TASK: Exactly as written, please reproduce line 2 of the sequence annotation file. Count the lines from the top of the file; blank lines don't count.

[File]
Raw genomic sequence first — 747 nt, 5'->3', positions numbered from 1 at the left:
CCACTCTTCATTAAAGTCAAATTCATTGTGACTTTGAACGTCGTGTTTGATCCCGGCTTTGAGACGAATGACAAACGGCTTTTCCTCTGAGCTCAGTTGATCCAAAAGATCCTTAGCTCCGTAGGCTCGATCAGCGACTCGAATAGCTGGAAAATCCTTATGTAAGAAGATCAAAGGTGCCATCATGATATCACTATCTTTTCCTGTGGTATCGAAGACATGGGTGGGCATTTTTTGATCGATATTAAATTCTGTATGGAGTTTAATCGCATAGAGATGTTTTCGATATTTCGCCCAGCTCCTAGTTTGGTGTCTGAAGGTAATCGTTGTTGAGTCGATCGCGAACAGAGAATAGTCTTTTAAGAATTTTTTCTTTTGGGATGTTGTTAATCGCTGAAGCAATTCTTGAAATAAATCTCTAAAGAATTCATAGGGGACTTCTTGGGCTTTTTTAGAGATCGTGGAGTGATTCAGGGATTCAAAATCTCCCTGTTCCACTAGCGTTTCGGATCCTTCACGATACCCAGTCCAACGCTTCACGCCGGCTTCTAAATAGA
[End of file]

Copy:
CCACTCTTCATTAAAGTCAAATTCATTGTGACTTTGAACGTCGTGTTTGATCCCGGCTTTGAGACGAATGACAAACGGCTTTTCCTCTGAGCTCAGTTGATCCAAAAGATCCTTAGCTCCGTAGGCTCGATCAGCGACTCGAATAGCTGGAAAATCCTTATGTAAGAAGATCAAAGGTGCCATCATGATATCACTATCTTTTCCTGTGGTATCGAAGACATGGGTGGGCATTTTTTGATCGATATTAAATTCTGTATGGAGTTTAATCGCATAGAGATGTTTTCGATATTTCGCCCAGCTCCTAGTTTGGTGTCTGAAGGTAATCGTTGTTGAGTCGATCGCGAACAGAGAATAGTCTTTTAAGAATTTTTTCTTTTGGGATGTTGTTAATCGCTGAAGCAATTCTTGAAATAAATCTCTAAAGAATTCATAGGGGACTTCTTGGGCTTTTTTAGAGATCGTGGAGTGATTCAGGGATTCAAAATCTCCCTGTTCCACTAGCGTTTCGGATCCTTCACGATACCCAGTCCAACGCTTCACGCCGGCTTCTAAATAGA